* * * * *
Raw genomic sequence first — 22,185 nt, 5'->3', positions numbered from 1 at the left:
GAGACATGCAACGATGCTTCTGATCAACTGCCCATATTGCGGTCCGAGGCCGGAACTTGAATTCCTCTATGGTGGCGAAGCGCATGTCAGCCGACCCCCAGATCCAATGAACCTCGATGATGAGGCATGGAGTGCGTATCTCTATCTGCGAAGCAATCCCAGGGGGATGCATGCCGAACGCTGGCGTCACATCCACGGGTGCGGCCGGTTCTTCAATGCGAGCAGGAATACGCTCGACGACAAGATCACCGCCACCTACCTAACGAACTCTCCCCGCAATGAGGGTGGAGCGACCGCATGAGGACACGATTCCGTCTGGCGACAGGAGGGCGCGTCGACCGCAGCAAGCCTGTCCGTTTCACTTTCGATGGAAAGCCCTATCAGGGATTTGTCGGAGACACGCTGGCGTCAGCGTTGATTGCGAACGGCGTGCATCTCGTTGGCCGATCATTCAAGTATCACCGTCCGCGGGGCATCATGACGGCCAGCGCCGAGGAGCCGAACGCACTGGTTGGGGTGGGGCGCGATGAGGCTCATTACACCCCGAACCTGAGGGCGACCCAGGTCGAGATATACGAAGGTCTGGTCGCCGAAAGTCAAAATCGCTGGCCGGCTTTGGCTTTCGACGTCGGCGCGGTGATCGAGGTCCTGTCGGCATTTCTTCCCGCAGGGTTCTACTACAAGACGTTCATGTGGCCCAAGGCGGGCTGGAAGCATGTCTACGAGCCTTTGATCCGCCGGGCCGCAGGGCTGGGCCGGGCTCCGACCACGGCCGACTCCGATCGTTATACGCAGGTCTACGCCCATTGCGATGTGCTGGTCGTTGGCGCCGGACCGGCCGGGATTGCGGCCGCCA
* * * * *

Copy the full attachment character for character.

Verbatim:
Raw genomic sequence first — 22,185 nt, 5'->3', positions numbered from 1 at the left:
GAGACATGCAACGATGCTTCTGATCAACTGCCCATATTGCGGTCCGAGGCCGGAACTTGAATTCCTCTATGGTGGCGAAGCGCATGTCAGCCGACCCCCAGATCCAATGAACCTCGATGATGAGGCATGGAGTGCGTATCTCTATCTGCGAAGCAATCCCAGGGGGATGCATGCCGAACGCTGGCGTCACATCCACGGGTGCGGCCGGTTCTTCAATGCGAGCAGGAATACGCTCGACGACAAGATCACCGCCACCTACCTAACGAACTCTCCCCGCAATGAGGGTGGAGCGACCGCATGAGGACACGATTCCGTCTGGCGACAGGAGGGCGCGTCGACCGCAGCAAGCCTGTCCGTTTCACTTTCGATGGAAAGCCCTATCAGGGATTTGTCGGAGACACGCTGGCGTCAGCGTTGATTGCGAACGGCGTGCATCTCGTTGGCCGATCATTCAAGTATCACCGTCCGCGGGGCATCATGACGGCCAGCGCCGAGGAGCCGAACGCACTGGTTGGGGTGGGGCGCGATGAGGCTCATTACACCCCGAACCTGAGGGCGACCCAGGTCGAGATATACGAAGGTCTGGTCGCCGAAAGTCAAAATCGCTGGCCGGCTTTGGCTTTCGACGTCGGCGCGGTGATCGAGGTCCTGTCGGCATTTCTTCCCGCAGGGTTCTACTACAAGACGTTCATGTGGCCCAAGGCGGGCTGGAAGCATGTCTACGAGCCTTTGATCCGCCGGGCCGCAGGGCTGGGCCGGGCTCCGACCACGGCCGACTCCGATCGTTATACGCAGGTCTACGCCCATTGCGATGTGCTGGTCGTTGGCGCCGGACCGGCCGGGATTGCGGCCGCCA